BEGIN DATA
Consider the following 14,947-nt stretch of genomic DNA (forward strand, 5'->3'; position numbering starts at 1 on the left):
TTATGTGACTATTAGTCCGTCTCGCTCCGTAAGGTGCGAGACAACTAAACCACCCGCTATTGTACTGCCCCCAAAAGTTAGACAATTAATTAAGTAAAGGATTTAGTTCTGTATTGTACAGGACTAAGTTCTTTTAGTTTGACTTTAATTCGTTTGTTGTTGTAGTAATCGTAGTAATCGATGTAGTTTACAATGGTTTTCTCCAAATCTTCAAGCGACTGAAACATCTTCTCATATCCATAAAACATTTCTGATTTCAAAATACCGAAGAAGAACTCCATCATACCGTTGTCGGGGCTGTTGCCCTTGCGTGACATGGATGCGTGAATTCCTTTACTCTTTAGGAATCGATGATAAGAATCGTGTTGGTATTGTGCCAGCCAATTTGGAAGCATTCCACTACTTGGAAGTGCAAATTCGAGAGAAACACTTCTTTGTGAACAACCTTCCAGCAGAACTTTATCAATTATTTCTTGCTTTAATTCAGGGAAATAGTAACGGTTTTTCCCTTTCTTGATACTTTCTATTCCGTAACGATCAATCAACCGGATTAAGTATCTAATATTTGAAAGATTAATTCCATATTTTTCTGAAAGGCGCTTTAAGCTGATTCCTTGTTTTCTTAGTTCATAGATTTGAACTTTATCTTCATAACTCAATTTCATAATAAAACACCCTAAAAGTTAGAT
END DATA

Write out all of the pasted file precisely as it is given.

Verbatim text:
Consider the following 14,947-nt stretch of genomic DNA (forward strand, 5'->3'; position numbering starts at 1 on the left):
TTATGTGACTATTAGTCCGTCTCGCTCCGTAAGGTGCGAGACAACTAAACCACCCGCTATTGTACTGCCCCCAAAAGTTAGACAATTAATTAAGTAAAGGATTTAGTTCTGTATTGTACAGGACTAAGTTCTTTTAGTTTGACTTTAATTCGTTTGTTGTTGTAGTAATCGTAGTAATCGATGTAGTTTACAATGGTTTTCTCCAAATCTTCAAGCGACTGAAACATCTTCTCATATCCATAAAACATTTCTGATTTCAAAATACCGAAGAAGAACTCCATCATACCGTTGTCGGGGCTGTTGCCCTTGCGTGACATGGATGCGTGAATTCCTTTACTCTTTAGGAATCGATGATAAGAATCGTGTTGGTATTGTGCCAGCCAATTTGGAAGCATTCCACTACTTGGAAGTGCAAATTCGAGAGAAACACTTCTTTGTGAACAACCTTCCAGCAGAACTTTATCAATTATTTCTTGCTTTAATTCAGGGAAATAGTAACGGTTTTTCCCTTTCTTGATACTTTCTATTCCGTAACGATCAATCAACCGGATTAAGTATCTAATATTTGAAAGATTAATTCCATATTTTTCTGAAAGGCGCTTTAAGCTGATTCCTTGTTTTCTTAGTTCATAGATTTGAACTTTATCTTCATAACTCAATTTCATAATAAAACACCCTAAAAGTTAGAT